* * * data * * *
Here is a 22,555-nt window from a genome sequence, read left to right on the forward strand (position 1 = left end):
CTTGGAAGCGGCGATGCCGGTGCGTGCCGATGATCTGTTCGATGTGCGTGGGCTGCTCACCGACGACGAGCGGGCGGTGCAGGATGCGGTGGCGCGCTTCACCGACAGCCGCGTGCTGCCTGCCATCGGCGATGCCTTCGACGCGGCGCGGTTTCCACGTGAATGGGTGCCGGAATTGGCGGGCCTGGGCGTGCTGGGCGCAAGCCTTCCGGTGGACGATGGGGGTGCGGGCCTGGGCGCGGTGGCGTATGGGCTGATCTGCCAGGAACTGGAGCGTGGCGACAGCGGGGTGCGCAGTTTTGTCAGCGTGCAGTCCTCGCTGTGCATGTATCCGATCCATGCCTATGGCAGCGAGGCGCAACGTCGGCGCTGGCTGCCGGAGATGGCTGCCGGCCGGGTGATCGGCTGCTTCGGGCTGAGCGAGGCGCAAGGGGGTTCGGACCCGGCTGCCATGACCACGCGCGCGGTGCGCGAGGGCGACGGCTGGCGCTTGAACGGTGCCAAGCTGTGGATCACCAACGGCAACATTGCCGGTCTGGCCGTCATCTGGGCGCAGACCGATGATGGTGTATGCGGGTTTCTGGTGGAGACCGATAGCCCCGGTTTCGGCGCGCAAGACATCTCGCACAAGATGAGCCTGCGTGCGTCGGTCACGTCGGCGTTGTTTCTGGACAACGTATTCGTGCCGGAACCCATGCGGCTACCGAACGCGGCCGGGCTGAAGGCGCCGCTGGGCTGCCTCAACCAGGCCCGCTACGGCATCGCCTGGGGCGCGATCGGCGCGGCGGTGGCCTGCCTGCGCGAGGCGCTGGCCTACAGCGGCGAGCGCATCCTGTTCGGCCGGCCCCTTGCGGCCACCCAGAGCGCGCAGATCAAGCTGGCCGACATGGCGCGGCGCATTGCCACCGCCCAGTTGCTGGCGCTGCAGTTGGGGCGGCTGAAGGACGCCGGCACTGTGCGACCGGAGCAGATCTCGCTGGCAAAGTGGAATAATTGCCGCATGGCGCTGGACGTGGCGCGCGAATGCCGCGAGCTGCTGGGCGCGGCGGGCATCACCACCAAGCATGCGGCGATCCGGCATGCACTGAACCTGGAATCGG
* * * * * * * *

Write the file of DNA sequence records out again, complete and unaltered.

Here is a 22,555-nt window from a genome sequence, read left to right on the forward strand (position 1 = left end):
CTTGGAAGCGGCGATGCCGGTGCGTGCCGATGATCTGTTCGATGTGCGTGGGCTGCTCACCGACGACGAGCGGGCGGTGCAGGATGCGGTGGCGCGCTTCACCGACAGCCGCGTGCTGCCTGCCATCGGCGATGCCTTCGACGCGGCGCGGTTTCCACGTGAATGGGTGCCGGAATTGGCGGGCCTGGGCGTGCTGGGCGCAAGCCTTCCGGTGGACGATGGGGGTGCGGGCCTGGGCGCGGTGGCGTATGGGCTGATCTGCCAGGAACTGGAGCGTGGCGACAGCGGGGTGCGCAGTTTTGTCAGCGTGCAGTCCTCGCTGTGCATGTATCCGATCCATGCCTATGGCAGCGAGGCGCAACGTCGGCGCTGGCTGCCGGAGATGGCTGCCGGCCGGGTGATCGGCTGCTTCGGGCTGAGCGAGGCGCAAGGGGGTTCGGACCCGGCTGCCATGACCACGCGCGCGGTGCGCGAGGGCGACGGCTGGCGCTTGAACGGTGCCAAGCTGTGGATCACCAACGGCAACATTGCCGGTCTGGCCGTCATCTGGGCGCAGACCGATGATGGTGTATGCGGGTTTCTGGTGGAGACCGATAGCCCCGGTTTCGGCGCGCAAGACATCTCGCACAAGATGAGCCTGCGTGCGTCGGTCACGTCGGCGTTGTTTCTGGACAACGTATTCGTGCCGGAACCCATGCGGCTACCGAACGCGGCCGGGCTGAAGGCGCCGCTGGGCTGCCTCAACCAGGCCCGCTACGGCATCGCCTGGGGCGCGATCGGCGCGGCGGTGGCCTGCCTGCGCGAGGCGCTGGCCTACAGCGGCGAGCGCATCCTGTTCGGCCGGCCCCTTGCGGCCACCCAGAGCGCGCAGATCAAGCTGGCCGACATGGCGCGGCGCATTGCCACCGCCCAGTTGCTGGCGCTGCAGTTGGGGCGGCTGAAGGACGCCGGCACTGTGCGACCGGAGCAGATCTCGCTGGCAAAGTGGAATAATTGCCGCATGGCGCTGGACGTGGCGCGCGAATGCCGCGAGCTGCTGGGCGCGGCGGGCATCACCACCAAGCATGCGGCGATCCGGCATGCACTGAACCTGGAATCGG